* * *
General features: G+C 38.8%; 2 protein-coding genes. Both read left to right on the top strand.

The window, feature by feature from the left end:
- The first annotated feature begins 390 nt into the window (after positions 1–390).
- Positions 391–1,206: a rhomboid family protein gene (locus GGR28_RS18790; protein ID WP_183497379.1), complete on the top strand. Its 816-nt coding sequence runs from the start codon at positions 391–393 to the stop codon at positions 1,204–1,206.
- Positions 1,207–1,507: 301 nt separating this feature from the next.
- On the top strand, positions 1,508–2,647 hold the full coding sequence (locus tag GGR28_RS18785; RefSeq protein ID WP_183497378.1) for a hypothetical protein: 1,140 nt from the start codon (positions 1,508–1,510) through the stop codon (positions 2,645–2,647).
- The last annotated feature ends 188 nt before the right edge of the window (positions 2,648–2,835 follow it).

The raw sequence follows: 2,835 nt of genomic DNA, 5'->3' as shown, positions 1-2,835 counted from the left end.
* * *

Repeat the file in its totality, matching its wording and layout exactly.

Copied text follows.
General features: G+C 38.8%; 2 protein-coding genes. Both read left to right on the top strand.

The window, feature by feature from the left end:
- The first annotated feature begins 390 nt into the window (after positions 1–390).
- Positions 391–1,206: a rhomboid family protein gene (locus GGR28_RS18790; protein ID WP_183497379.1), complete on the top strand. Its 816-nt coding sequence runs from the start codon at positions 391–393 to the stop codon at positions 1,204–1,206.
- Positions 1,207–1,507: 301 nt separating this feature from the next.
- On the top strand, positions 1,508–2,647 hold the full coding sequence (locus tag GGR28_RS18785; RefSeq protein ID WP_183497378.1) for a hypothetical protein: 1,140 nt from the start codon (positions 1,508–1,510) through the stop codon (positions 2,645–2,647).
- The last annotated feature ends 188 nt before the right edge of the window (positions 2,648–2,835 follow it).

The raw sequence follows: 2,835 nt of genomic DNA, 5'->3' as shown, positions 1-2,835 counted from the left end.